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Headache or not, improving card data security a necessity, panel agrees

Headache or not, improving card data security a necessity, panel agrees


ATLANTA Operators and their technology suppliers must come to grips with new payment card data security standards, as card fraud and identity theft continue to pose an increasingly serious problem for the foodservice industry.

That was the upshot of a panel discussion about the controversial Payment Card Industry Data Security Standards, or PCI DSS, during the International Foodservice Technology Exposition, or FS/TEC, here.

As troublesome or costly as meeting PCI DSS requirements or otherwise securing data networks and in-store systems might be, failing to act could cost more, said panelist Nick Ibrahim of Maryville, Tenn.-based Ruby Tuesday Inc.

"If you're a chain, and you have a security breach, you're done. [Card issuer] fines will be the least of your concerns," said Ibrahim, chief technology officer, or CTO, for Ruby Tuesday's 930-unit, namesake casual-dining chain. "Fifty [percent] to 60 percent of the business in casual-dining restaurants is done through credit cards. Nobody can afford to have customers stop coming in because they're afraid to use a credit card."

The PCI DSS standards were developed by a council formed by five major credit card companies: American Express; Discover Financial Services; JCB; MasterCard Worldwide; and Visa International.

Bob Russo, general manager for the PCI Security Standards Council, called the development of PCI DSS a milestone and explained that it contains 12 requirements for operators seeking to come into compliance. Among the requirements is that merchants must "install and maintain a [network] firewall" and encrypt any cardholder data transmitted across open, public networks.

Russo said the council does not prescribe any particular system for operators attempting to secure their data. Rather, it is up to each operator how he chooses to comply with the standards.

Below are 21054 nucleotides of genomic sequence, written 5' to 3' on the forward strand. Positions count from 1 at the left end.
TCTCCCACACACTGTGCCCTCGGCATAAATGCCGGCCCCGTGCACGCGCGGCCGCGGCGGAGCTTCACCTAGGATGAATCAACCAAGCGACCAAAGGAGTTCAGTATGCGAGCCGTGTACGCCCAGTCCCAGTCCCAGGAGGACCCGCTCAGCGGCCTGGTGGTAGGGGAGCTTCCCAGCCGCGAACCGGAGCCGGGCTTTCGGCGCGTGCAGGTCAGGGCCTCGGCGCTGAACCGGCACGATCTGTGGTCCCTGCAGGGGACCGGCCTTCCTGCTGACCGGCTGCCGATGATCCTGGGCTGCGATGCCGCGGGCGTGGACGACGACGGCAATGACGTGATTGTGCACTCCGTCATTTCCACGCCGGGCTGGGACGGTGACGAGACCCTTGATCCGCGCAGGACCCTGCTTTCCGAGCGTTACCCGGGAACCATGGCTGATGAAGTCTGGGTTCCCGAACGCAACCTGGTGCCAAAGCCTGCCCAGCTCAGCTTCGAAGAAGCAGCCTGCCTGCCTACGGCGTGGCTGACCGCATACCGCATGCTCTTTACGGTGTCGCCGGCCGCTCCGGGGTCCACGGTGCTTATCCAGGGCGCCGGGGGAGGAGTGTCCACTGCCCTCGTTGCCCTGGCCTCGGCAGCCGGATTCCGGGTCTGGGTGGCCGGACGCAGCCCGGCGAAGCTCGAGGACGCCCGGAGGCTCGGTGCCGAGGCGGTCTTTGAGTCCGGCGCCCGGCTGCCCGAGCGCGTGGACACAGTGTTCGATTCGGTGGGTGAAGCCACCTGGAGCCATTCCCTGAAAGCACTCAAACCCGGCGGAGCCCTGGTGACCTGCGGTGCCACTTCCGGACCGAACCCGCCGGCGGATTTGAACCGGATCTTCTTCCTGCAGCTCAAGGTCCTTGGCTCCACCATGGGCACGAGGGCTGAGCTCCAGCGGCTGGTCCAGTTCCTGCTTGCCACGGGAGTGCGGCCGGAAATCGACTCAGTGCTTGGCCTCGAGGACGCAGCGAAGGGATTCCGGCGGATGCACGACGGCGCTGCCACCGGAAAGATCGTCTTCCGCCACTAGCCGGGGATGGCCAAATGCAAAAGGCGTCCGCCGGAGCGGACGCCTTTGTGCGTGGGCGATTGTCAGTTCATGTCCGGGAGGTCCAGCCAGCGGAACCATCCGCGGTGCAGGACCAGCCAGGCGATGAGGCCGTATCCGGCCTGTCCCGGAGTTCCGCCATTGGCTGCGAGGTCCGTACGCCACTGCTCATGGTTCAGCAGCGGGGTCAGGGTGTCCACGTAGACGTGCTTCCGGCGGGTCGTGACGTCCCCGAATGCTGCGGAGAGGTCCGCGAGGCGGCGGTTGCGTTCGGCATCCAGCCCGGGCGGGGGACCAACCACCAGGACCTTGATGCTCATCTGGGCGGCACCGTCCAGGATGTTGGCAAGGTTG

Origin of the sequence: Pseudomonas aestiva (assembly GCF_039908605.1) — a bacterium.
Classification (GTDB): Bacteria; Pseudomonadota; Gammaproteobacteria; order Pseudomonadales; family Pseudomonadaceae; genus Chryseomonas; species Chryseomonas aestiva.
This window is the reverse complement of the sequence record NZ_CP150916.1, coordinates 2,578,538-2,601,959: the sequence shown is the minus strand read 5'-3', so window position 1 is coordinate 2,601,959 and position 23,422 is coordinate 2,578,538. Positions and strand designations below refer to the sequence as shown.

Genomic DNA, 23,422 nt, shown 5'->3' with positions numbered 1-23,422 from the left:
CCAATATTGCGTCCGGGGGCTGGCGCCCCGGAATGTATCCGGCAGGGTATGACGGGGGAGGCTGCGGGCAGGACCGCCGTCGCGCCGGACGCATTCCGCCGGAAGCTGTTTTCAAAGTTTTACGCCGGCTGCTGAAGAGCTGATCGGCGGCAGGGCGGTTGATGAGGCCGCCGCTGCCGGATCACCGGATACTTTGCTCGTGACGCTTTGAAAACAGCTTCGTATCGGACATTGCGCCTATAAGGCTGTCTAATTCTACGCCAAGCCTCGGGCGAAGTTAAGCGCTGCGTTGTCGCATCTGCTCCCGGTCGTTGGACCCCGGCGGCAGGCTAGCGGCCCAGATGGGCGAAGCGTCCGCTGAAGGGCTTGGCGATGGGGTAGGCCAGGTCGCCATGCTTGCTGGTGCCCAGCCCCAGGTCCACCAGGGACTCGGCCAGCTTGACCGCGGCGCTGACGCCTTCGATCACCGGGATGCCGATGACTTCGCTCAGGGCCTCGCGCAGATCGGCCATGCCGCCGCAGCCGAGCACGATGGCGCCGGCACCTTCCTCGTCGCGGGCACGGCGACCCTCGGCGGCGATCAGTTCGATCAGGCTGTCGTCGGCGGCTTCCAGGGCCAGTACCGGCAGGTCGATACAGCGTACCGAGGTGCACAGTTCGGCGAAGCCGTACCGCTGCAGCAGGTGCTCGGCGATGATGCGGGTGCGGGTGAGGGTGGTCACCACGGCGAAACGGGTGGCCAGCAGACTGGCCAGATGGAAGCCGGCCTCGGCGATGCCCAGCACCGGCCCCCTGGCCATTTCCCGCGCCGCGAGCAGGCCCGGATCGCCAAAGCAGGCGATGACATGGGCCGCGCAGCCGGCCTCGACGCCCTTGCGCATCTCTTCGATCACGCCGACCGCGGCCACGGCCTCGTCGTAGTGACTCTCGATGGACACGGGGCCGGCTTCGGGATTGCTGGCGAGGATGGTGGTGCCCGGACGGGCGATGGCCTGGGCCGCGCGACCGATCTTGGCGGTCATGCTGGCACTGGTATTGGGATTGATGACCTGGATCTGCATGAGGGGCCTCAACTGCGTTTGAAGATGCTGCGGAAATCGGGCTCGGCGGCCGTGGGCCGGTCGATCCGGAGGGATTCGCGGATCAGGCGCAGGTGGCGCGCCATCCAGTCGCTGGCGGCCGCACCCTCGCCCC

However, Tracy Libertino, senior director of risk management and security solutions for Accuvia, said many operators are confused about what is required of them under the new standards. "A restaurateur will come to us and say they have to fill out a questionnaire, and they just missed the deadline," Libertino said. "And suddenly the bank is telling them that their fees are going to be increased" for noncompliance.

Terence McCarthy, senior channel manager for data security consultant and auditor TrustWave, agreed that confusion among operators is common. "Most don't understand what [data] they're storing" in point-of-sale systems, he told FS/TEC attendees. "In the 300 forensic cases we've been involved in, we've often found 'track data' in the system — and the merchants don't even know it's there."

Libertino concurred that many operators are not aware that their systems are storing data from the magnetic stripe on the back of a payment card, or so-called "track data." Track data include cardholder names, account numbers and encrypted personal identification numbers.

"If you have track data stored" on an unsecured computer or network, she said, "someone can steal customer data."

Ruby Tuesday's Ibrahim summed up the attitude of some operators toward the new standards when he called himself "a victim just like you guys." Many operators have complained that the standards are vague or "a moving target" for which achieving compliance is costly because it can entail upgrading network or POS components and incurring third-party audits.

After examining the challenge of complying with the new standards, Ibrahim said his company decided to eliminate card data storage in its restaurants and at headquarters. Among other things, the chain's new security strategy includes using AES encryption, dealing directly with the company's merchant bank to bypass middlemen credit card processors and using transaction authorization numbers made up of three hash marks and the last four numbers of the payment card used.

"We took it to the extreme," Ibrahim said. "We don't keep any numbers in the system."

He said one benefit from the changeover is that Ruby Tuesday's auditors have less work to do in their quarterly and annual audits, which enabled the chain to negotiate lower prices.

Though he is not looking forward to securing wireless networks and portable payment terminals, Ibrahim said the need to block card data skimming by larcenous employees soon might make tableside transaction settlement the norm.

McCarthy of TrustWave said his company has yet to be called to conduct a forensic investigation — or inquiry after a data breach — by a business that is PCI DSS compliant. "So compliance does work," he said.

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